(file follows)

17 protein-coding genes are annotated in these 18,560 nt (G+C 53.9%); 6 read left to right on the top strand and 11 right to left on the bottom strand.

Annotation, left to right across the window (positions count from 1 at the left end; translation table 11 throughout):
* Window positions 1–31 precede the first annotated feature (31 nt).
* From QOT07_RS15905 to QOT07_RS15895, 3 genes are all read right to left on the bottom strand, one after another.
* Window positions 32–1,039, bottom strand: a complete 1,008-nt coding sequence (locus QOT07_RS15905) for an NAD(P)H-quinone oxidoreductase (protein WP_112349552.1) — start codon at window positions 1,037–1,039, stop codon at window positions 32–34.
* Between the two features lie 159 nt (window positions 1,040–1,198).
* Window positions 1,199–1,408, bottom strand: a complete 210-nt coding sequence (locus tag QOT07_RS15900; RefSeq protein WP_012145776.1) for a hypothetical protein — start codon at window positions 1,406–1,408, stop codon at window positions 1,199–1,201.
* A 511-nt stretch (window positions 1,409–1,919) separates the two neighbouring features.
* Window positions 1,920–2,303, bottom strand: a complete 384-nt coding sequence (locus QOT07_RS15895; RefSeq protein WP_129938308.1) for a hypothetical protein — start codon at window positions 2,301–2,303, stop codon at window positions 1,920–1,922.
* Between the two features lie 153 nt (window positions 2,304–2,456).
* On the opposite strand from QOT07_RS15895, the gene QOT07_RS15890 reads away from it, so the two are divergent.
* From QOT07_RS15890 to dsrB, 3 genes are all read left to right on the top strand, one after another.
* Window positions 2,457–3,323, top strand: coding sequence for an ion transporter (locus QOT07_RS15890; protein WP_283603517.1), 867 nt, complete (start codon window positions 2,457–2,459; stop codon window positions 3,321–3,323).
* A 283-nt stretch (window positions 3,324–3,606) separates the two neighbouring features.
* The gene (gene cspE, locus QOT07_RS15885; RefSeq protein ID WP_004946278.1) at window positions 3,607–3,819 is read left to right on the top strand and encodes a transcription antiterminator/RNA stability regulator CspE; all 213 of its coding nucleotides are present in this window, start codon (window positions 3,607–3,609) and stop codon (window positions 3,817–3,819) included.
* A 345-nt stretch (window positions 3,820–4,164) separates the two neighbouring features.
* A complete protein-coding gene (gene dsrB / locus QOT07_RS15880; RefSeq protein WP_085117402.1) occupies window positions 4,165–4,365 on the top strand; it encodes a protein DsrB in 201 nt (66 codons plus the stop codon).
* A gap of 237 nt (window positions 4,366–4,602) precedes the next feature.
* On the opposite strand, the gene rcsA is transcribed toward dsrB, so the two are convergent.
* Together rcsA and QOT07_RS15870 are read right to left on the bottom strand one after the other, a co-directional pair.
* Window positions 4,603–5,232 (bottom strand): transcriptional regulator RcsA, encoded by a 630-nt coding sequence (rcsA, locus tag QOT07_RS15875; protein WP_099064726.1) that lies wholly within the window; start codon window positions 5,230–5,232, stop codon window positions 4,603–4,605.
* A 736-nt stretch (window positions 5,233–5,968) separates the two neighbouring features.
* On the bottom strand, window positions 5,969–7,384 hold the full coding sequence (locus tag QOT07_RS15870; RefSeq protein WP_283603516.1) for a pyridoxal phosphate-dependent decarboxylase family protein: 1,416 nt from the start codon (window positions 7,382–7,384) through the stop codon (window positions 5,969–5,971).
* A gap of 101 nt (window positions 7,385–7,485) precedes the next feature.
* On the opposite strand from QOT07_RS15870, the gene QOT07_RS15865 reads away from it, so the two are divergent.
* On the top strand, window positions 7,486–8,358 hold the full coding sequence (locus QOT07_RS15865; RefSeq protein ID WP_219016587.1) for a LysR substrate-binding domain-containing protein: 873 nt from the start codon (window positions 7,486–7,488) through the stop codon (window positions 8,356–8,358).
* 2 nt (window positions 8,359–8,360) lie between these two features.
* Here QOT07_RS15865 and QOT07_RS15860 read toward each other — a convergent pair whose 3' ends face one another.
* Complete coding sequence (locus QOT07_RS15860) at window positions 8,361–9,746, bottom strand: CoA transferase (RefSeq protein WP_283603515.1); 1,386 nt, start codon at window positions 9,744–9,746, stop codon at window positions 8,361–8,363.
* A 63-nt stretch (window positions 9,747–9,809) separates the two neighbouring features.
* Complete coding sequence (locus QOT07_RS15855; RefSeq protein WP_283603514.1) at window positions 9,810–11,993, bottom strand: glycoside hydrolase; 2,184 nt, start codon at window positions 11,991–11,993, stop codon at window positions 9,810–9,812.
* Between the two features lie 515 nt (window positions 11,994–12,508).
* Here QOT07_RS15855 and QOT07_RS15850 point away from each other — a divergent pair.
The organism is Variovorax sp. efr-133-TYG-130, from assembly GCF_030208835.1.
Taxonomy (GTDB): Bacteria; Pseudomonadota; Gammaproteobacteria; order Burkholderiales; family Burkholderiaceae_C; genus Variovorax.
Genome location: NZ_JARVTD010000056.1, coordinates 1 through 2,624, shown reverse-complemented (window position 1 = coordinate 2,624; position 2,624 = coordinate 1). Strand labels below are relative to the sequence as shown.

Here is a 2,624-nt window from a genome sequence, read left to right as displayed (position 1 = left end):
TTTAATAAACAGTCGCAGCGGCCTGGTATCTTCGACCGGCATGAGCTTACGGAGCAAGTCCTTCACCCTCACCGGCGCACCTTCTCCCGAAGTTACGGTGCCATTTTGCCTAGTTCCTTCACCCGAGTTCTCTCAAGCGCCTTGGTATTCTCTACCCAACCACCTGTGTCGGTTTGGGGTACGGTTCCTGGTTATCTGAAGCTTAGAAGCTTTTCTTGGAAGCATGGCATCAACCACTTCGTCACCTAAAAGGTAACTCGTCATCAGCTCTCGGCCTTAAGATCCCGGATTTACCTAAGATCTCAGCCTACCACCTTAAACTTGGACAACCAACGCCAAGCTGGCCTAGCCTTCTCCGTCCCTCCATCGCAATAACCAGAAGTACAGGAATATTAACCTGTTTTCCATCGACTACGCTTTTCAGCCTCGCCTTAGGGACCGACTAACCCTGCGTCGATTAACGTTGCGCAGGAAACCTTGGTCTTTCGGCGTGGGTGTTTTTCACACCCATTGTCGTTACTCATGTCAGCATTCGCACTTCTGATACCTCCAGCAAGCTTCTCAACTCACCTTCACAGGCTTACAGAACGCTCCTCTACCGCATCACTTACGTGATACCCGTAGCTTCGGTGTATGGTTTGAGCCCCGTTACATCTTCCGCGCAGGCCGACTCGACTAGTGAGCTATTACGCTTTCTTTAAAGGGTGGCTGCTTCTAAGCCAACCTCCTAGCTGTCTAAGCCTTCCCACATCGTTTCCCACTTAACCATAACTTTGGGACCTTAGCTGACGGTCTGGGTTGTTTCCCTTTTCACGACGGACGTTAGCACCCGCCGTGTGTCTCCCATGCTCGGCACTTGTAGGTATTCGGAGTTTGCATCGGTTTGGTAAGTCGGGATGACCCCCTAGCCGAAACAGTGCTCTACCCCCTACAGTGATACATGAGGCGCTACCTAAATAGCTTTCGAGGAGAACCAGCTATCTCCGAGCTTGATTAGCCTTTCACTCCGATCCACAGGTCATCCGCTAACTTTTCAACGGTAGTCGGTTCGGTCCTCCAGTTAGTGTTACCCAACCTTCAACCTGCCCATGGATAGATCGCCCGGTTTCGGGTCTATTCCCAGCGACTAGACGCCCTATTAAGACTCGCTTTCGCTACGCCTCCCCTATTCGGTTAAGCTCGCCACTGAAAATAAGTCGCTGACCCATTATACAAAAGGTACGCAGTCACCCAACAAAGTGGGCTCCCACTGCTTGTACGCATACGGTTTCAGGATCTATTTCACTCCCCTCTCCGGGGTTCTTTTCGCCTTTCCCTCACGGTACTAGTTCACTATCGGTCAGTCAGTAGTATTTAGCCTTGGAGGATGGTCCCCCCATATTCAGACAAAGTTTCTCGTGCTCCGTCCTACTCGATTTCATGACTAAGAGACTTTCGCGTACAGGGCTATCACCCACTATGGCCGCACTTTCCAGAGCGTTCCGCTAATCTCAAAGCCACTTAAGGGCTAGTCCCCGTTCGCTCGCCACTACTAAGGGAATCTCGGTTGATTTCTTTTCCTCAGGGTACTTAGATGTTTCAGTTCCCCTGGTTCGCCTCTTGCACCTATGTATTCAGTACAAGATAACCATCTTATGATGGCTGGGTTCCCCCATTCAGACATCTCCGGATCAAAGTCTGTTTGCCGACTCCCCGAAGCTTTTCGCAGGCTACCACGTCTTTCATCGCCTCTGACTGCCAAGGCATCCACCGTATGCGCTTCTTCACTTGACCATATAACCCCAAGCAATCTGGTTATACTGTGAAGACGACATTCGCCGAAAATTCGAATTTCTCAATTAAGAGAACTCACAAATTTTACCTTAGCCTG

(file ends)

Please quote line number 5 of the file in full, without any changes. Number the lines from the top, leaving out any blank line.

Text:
* Window positions 32–1,039, bottom strand: a complete 1,008-nt coding sequence (locus QOT07_RS15905) for an NAD(P)H-quinone oxidoreductase (protein WP_112349552.1) — start codon at window positions 1,037–1,039, stop codon at window positions 32–34.